A Weekly Escape Into Stories: The Great Stories Club at a Youth Correctional Facility

Ask anyone who works with teens, inside or outside the library, and they might tell you that 13- to 18-year-olds are a tough crowd to reach. Library workers especially put in the effort to keep their teens engaged with unique programs think TikTok programs or virtual Dungeons & Dragons.

Black and white photograph shows two teens laughing at a table with collage materials.
Great Stories Club participants meet at Towson University in 2018.

“Teenagers are a blind spot for us,” says Molly McMillan, program officer at the Mississippi Humanities Council (MHC). “It can be tricky to approach kids of that age because it’s generally tough for us all, right? It takes a lot to reel them in.”

In 2022, McMillan set out to find humanities-based programming that could effectively reach this age group. A quick Google search bought up ALA’s Great Stories Club. “It was perfect,” McMillan says. “I reached out to someone at ALA because I had to confirm that we could use all the materials for free. It felt too good to be true.”

McMillan found that yes, all Great Stories Club resources are indeed free to use. The Great Stories Club is a reading and discussion program for underserved youth. All materials from each iteration of the Great Stories Club including the programming guide, book lists, discussion questions, related reading lists and promotional materials are available for use by any library, state humanities council or community nonprofit, free of charge.

“Our executive director, Dr. Stuart Rockoff, and I felt the program was worth trying to see if we could reach that 12-to-18 age demographic,” says McMillan. “We decided that if the initial run made an impact, the MHC would continue with it. And I’m happy to say it did!”

>>> Apply now for a grant to implement the Great Stories Club. Applications are accepted until March 29, 2023. <<<

Bringing “Empathy” to the Youthful Offender Unit

McMillan went through a few different ideas on how the MHC could successfully use the Great Stories Club’s resources to engage teens. They could start by partnering with schools or a public library, but what really caught her attention was the idea of bringing the Great Stories Club as a pilot program to the Youthful Offender Unit at Central Mississippi Correctional Facility.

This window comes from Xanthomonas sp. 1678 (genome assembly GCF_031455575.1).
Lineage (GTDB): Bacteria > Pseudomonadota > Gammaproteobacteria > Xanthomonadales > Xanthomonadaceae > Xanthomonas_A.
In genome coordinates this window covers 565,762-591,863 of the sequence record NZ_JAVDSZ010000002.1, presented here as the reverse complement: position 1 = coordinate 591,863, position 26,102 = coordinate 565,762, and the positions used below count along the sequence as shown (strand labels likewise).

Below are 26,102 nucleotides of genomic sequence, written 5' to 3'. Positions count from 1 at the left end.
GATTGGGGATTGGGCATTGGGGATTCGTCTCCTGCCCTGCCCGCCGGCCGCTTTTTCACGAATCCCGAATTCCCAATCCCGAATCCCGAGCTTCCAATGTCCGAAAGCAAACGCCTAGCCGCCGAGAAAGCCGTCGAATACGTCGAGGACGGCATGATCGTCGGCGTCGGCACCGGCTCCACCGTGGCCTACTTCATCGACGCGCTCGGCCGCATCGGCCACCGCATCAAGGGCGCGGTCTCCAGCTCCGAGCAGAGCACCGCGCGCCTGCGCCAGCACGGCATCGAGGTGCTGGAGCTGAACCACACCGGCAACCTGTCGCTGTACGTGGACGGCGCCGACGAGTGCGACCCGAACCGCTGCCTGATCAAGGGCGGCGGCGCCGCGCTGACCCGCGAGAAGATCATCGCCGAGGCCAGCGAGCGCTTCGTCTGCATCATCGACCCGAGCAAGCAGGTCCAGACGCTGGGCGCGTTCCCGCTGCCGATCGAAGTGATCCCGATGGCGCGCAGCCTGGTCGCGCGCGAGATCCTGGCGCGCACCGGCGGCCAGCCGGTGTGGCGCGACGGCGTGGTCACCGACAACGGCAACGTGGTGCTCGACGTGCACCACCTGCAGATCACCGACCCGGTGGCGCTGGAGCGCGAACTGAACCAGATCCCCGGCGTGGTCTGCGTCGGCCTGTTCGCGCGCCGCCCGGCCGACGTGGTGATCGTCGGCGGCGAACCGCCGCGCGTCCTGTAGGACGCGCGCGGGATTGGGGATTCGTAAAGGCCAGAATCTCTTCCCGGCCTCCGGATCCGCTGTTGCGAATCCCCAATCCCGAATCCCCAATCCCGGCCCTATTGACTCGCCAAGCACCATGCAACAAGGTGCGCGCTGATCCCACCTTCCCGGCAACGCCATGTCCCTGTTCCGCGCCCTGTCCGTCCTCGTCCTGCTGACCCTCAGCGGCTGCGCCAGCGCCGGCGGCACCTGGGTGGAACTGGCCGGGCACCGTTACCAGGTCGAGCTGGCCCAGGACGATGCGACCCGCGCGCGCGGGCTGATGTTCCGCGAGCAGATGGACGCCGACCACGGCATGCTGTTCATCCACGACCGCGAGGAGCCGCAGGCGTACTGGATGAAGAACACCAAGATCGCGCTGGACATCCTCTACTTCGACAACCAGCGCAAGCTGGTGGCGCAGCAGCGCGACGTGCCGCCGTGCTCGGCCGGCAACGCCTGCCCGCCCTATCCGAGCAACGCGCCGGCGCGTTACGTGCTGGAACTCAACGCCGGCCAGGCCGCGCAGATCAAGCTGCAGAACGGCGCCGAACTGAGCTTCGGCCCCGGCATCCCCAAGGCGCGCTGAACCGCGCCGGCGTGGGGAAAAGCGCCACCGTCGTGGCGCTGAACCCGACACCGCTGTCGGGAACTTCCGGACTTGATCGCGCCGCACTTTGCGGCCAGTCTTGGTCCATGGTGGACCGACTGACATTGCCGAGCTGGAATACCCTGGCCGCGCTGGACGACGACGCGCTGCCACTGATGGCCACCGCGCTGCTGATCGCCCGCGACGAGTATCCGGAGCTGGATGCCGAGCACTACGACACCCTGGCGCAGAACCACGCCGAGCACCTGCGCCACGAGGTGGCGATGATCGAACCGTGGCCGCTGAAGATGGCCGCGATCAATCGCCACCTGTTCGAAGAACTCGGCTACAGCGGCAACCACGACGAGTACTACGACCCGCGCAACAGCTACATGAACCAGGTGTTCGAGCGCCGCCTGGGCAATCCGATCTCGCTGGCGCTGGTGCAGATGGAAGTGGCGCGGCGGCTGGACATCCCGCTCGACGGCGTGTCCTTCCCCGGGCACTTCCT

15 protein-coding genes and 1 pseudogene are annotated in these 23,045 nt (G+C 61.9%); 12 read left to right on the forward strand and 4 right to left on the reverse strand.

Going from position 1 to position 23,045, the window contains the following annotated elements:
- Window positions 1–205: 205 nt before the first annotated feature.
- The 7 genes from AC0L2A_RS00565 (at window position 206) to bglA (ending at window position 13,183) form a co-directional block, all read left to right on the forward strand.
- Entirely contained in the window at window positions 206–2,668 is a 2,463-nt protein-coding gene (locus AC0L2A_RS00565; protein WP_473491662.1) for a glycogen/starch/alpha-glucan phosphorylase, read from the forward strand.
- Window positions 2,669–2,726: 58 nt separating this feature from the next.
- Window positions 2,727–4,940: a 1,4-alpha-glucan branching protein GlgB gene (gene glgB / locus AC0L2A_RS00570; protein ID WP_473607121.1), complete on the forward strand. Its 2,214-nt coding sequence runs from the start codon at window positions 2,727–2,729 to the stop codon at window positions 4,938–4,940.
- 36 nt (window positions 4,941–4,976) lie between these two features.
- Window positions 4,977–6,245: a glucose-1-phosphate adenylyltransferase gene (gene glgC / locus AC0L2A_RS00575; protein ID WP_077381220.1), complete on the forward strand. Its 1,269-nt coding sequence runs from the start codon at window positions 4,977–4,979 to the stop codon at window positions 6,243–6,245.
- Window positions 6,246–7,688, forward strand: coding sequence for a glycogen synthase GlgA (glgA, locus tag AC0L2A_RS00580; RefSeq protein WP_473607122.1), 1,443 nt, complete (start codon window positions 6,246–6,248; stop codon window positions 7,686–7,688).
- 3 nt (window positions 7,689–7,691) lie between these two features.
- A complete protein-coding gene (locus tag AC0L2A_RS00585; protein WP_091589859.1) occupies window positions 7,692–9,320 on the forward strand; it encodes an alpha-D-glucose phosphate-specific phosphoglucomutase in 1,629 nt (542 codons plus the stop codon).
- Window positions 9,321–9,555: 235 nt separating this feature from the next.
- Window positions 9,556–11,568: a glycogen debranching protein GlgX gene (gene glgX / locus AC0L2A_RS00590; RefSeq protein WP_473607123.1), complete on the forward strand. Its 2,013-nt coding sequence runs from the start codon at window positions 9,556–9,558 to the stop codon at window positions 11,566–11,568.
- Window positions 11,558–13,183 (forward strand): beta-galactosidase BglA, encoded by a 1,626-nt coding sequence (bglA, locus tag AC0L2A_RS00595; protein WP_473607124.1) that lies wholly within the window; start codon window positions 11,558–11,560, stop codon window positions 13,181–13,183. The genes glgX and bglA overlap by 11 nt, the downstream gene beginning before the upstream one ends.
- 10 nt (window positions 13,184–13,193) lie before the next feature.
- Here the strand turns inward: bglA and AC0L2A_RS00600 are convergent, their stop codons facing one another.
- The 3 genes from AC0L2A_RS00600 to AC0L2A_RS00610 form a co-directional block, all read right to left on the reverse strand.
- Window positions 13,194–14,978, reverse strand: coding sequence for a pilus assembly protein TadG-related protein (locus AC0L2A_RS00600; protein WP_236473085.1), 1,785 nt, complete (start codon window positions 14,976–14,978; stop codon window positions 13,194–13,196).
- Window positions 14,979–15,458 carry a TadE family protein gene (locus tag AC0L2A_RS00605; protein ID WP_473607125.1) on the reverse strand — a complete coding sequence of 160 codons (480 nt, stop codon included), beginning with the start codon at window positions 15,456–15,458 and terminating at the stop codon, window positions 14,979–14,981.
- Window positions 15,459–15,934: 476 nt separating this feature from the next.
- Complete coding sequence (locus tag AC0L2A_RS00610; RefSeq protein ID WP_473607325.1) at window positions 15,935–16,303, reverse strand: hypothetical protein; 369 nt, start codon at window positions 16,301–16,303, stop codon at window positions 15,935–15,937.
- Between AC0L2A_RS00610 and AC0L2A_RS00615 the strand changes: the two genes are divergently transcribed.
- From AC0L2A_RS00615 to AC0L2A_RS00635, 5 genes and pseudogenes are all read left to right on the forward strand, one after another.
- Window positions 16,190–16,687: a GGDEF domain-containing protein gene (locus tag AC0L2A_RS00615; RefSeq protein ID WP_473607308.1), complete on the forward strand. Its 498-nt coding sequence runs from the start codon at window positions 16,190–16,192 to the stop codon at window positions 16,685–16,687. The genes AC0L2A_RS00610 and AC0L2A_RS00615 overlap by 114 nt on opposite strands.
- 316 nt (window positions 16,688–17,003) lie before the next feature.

Using the advice and connections of MHC colleague Carla Falkner, who supports and coordinates humanities education in Mississippi prisons, McMillan approached staff at the youth correctional facility and found that they were enthusiastic about the concept.

McMillan started to look for scholars to facilitate the book group and was connected to Chauncey Spears, formerly of the Mississippi Department of Education and who now works for the Alluvial Collective, an organization working to end inequities in educational programming. Once Spears was on board, the weekly schedule was set, and the theme was chosen.

“We chose to use the Empathy theme for our pilot program,” McMillan says. “Chauncey [Spears] and the teens met every single week at the facility. These weekly sessions became like an escape to participants a time where they could be themselves and remind themselves of who they are.”

The weekly book discussions were kept to a small group of 12, and the participants were able to spend this time exploring the texts, connecting with each other and with the stories of the characters.

The power of stories

The Great Stories Club is flexible in that the resources can be trimmed down or added to work for the participants’ preferences and schedules.

The “Empathy” theme that the Mississippi Humanities Council used suggests six titles in the reading list. “Since this was only a pilot program, Chauncey [Spears] chose to use only three of the recommended books,” McMillan says. “’All American Boys’ by Jason Reynolds and Brendan Kiely, ‘Flight’ by Sherman Alexie and ‘Stuck in Neutral’ by Terry Trueman.”